Tamara Jones
Washington Post
Staff Writer

Photographs by
Michael Williamson
Washington Post
Staff Photographer

Sean Thomas flys out.
They save this act for the very last, after the audience has already seen a man ride a tiger and three brothers dive from the flying trapeze, after the Bulgarian mother has balanced her daughter atop a pole on her forehead, after the elephants have danced in a chorus line. They save it for that moment when every thrill a three-ring traveling circus has to offer seems spent.

Then the lights dim and the drums roll and the back flap of the canvas tent opens. Elvin Bale's incredible human cannonball act is about to begin.

He designed this act nearly 20 years ago, when he was known as the greatest daredevil in all the world, so famous he had his own luxury car on Ringling's circus train, so thrilling he could bring a sellout crowd at Madison Square Garden to its feet, so fearless that Evel Knievel once shook his hand and told him he was crazy.

The one, the only, the amazing Elvin Bale! A human bullet, shooting through space at 60 miles per hour, and this was the safest act in his repertoire, demanding little more than guts and a sturdy body.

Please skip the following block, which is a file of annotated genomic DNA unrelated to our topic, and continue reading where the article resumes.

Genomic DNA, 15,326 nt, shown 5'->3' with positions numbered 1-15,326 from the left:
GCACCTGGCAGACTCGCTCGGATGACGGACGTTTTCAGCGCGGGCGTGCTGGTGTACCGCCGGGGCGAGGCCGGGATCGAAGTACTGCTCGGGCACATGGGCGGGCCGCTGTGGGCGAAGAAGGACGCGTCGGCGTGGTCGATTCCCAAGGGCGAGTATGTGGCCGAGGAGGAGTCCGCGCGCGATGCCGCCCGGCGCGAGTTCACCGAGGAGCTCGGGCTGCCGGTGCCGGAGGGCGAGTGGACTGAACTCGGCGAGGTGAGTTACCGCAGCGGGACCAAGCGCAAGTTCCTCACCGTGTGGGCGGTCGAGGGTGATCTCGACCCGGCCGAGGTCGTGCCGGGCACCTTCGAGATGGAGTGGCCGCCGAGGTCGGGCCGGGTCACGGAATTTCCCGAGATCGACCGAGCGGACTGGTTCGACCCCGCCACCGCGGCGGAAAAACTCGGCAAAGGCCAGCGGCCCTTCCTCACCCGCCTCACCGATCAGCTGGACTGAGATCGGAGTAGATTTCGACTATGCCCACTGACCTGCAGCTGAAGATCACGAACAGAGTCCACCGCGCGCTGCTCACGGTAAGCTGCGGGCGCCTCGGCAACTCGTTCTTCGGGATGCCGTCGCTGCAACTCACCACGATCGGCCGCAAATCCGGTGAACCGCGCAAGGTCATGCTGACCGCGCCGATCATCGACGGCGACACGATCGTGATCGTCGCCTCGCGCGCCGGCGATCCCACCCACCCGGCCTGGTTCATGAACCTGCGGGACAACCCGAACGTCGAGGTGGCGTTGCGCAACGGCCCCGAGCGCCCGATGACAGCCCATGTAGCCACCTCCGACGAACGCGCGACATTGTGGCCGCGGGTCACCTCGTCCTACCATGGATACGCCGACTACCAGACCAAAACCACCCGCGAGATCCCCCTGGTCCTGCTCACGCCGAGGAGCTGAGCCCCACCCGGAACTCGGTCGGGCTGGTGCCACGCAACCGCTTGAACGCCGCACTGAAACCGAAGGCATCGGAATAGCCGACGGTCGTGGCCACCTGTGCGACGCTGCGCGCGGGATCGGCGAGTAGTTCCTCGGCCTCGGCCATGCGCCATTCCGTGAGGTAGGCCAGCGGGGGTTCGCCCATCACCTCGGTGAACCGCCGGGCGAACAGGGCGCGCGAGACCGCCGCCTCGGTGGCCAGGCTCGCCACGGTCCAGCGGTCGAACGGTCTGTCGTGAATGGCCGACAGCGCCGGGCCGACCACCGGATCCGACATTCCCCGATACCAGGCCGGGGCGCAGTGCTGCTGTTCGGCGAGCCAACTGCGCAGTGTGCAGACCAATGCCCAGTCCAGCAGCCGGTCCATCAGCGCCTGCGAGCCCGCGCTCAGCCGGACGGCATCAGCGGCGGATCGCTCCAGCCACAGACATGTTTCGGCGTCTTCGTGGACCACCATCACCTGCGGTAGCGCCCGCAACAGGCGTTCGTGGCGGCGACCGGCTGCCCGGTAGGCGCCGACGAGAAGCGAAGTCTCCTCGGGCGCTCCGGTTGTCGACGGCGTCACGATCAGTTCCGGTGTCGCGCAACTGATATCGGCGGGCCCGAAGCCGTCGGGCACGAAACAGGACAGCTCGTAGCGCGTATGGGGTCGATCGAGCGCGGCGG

Now the cannon rumbles into the tent, its 30-foot barrel mounted atop a shiny red truck. The Human Cannonball looks tiny straddling the gray barrel as it slowly takes aim. He straps on a helmet and salutes the hushed crowd.

"A final farewell!" the ringmaster intones.

The Human Cannonball disappears inside the gun. A beautiful blond assistant stands ready to fire it. The ringmaster urges the crowd to join the countdown. Five, four, three, two, one. The explosion rocks the bleachers and makes small children cry in terror.

Quietly, from the shadows below, Elvin Bale watches this grand finale.

His arms, still muscled and strong, grip his crutches in the sawdust, but his palms sweat and his eyes narrow and he can feel a phantom pain in his useless legs as the man he used to be flies past.